Decorating Your Walls
Framing, hanging and lighting artwork in your home.
If you appreciate food as much as art, then the analogy provided by Ray Cook, owner of Frame Masters Gallery in Orlando, will make perfect sense: Sitting on a couch and seeing a blank wall is like eating steak without salt. It doesn’t work. Just as the palate savors the flavor of the meat enhanced by salt, the eye enjoys gazing at a wall with beautiful artwork rather than at a blank space. But framing and displaying your favorite paintings isn’t always as simple. It takes a keen eye to make the art and frame work as a unit.
“If you bring in a piece of art to be framed, I’ll design a framing package,” Cook explains. The components include the frame, the liner, the mat and the artwork. Depending on the piece, Cook may start by picking out the undertones in the art—such as the blue shades in the water of a landscape—to use as the color of the mat. Pointing to an antique piece of art with hand-colored leaves, he elaborates on how he selected a darker green mat so that the lighter green shades in the artwork would pop, appearing darker than they actually are.
Another technique he uses is to draw a line, for example a thin silver line, on the edge of the mat close to the artwork; it’s a way of directing the eye to focus on the piece. The line, which sits between the frame and the mat, serves two purposes: First, it sets the artwork off from the frame, and second, it prevents your eye from bleeding off of the art. In other words, it helps the eye connect with what’s important.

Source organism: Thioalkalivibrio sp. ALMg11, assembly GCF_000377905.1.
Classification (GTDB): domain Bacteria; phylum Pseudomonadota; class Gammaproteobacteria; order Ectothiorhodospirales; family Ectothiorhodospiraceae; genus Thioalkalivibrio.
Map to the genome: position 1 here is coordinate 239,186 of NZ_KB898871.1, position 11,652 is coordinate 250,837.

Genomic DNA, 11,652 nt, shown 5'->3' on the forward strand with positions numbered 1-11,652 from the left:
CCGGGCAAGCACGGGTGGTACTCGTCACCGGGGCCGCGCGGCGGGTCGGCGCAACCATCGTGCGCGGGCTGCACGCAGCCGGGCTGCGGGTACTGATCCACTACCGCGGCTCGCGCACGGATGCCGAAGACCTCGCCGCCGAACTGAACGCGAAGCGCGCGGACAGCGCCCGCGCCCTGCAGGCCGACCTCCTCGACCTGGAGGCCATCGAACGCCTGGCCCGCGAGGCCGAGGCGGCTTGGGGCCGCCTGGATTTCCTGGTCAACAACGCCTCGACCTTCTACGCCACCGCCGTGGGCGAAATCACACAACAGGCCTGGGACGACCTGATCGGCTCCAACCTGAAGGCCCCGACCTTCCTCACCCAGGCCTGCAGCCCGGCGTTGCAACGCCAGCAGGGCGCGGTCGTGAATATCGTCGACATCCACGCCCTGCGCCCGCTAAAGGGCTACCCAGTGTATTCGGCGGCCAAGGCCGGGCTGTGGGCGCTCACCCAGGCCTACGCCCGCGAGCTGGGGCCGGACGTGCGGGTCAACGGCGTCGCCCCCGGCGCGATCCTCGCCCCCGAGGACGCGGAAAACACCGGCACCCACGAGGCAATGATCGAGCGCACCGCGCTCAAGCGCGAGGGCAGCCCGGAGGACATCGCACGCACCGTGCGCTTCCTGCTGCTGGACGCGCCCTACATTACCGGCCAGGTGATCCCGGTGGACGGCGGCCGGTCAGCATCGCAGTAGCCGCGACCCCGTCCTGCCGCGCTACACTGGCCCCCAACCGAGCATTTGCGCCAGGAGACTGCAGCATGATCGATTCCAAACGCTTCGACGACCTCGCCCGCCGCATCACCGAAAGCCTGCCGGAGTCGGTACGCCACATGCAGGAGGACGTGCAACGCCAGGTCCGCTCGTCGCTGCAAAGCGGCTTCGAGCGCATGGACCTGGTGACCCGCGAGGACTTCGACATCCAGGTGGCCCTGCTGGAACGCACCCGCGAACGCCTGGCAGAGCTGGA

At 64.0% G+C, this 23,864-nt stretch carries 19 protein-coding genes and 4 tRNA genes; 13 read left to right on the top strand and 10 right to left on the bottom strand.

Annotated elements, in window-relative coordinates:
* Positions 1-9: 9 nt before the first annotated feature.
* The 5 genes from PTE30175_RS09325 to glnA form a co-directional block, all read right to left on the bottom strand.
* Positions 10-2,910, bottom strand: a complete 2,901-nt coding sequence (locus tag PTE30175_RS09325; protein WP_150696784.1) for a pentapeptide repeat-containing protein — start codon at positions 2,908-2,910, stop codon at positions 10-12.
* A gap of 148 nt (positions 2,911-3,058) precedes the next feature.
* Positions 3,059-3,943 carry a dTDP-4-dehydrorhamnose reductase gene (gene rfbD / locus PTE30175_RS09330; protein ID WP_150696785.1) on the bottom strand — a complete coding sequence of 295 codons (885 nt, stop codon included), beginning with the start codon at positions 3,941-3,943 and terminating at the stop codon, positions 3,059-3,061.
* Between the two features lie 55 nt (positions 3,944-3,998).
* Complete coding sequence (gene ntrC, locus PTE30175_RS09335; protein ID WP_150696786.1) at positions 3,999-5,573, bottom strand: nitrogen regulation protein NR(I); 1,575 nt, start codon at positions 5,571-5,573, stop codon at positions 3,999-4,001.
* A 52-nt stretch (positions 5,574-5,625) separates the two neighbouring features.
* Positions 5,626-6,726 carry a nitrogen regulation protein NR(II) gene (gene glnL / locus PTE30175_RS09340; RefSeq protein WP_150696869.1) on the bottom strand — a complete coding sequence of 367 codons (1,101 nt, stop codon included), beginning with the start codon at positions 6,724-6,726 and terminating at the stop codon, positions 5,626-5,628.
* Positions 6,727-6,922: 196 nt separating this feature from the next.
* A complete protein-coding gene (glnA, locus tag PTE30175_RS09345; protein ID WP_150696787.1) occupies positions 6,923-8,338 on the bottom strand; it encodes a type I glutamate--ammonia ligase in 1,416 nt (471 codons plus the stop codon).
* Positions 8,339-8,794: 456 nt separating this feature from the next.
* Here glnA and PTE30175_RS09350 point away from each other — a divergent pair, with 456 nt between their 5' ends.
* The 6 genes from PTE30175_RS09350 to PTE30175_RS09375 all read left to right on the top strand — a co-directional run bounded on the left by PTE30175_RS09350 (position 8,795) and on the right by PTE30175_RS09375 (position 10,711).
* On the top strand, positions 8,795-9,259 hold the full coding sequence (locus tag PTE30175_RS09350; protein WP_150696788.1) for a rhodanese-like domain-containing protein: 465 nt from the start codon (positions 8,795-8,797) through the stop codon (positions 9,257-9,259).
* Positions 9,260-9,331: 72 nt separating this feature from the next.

When it comes to choosing the style of frame, you want it to complement the artwork. A classic frame works well with a more traditional piece of art and a contemporary design enhances modern art. But Cook adds that creating a contrast can be quite interesting—possibly pairing an antique frame with an abstract painting. And even frames follow trends. A look at his wall of frame samples reveals that metallic silver is currently in vogue.
Cook advises that artwork should be hung at eye level when you are standing and looking at the space. “I’m tall, so I would hang it slightly lower,” he says. And, of course, if you are shorter than average height, you might want to hang it a bit higher than eye level.
The shape of the artwork is another consideration. It’s important that the piece works with the wall’s size, or the available space in your home. The shape also dictates where and how to display it. One large piece of art should balance with other objects and furnishings in the room. A horizontal piece, for example, is ideal when centered over a sofa, while a vertical painting would be more appropriate for a narrow wall space. And of course, a grouping of framed artwork displayed in steps creates a nice rhythm on a stairway wall.
When you are considering grouping several works of art, think of them as a unit. “Group the artwork in the same amount of space on the floor in front of the wall,” Cook advises. Once you have a pleasing arrangement, then you can hang it.
However, he emphasizes: If the artwork is framed improperly—design wise—anywhere you put it, it won’t look good. “You first want to make the frame and art look good, then incorporate it into the setting,” he emphasizes.
Cook also recommends consulting a lighting professional, so your favorite pieces are properly lit. Among lighting options is the picture light that attaches to the top of the frame or on the wall above the artwork; however, hiding the cord requires an outlet behind the piece of art or wiring inside the wall. To the rescue is the cordless picture light with its own remote control.
Track lighting mounted on the ceiling is used in most galleries. It’s definitely worth installing in your home if you have several pieces of art on the walls that you want to showcase. You can adjust the position of the track lights to focus light on the artwork or to illuminate the walls.
A third option is recessed lights. Since they are built in flush against the ceiling, they are usually part of your home’s lighting design during the construction or renovating phase. So if you are an avid art collector and building a home, it’s worth giving some thought to installing recessed lights. +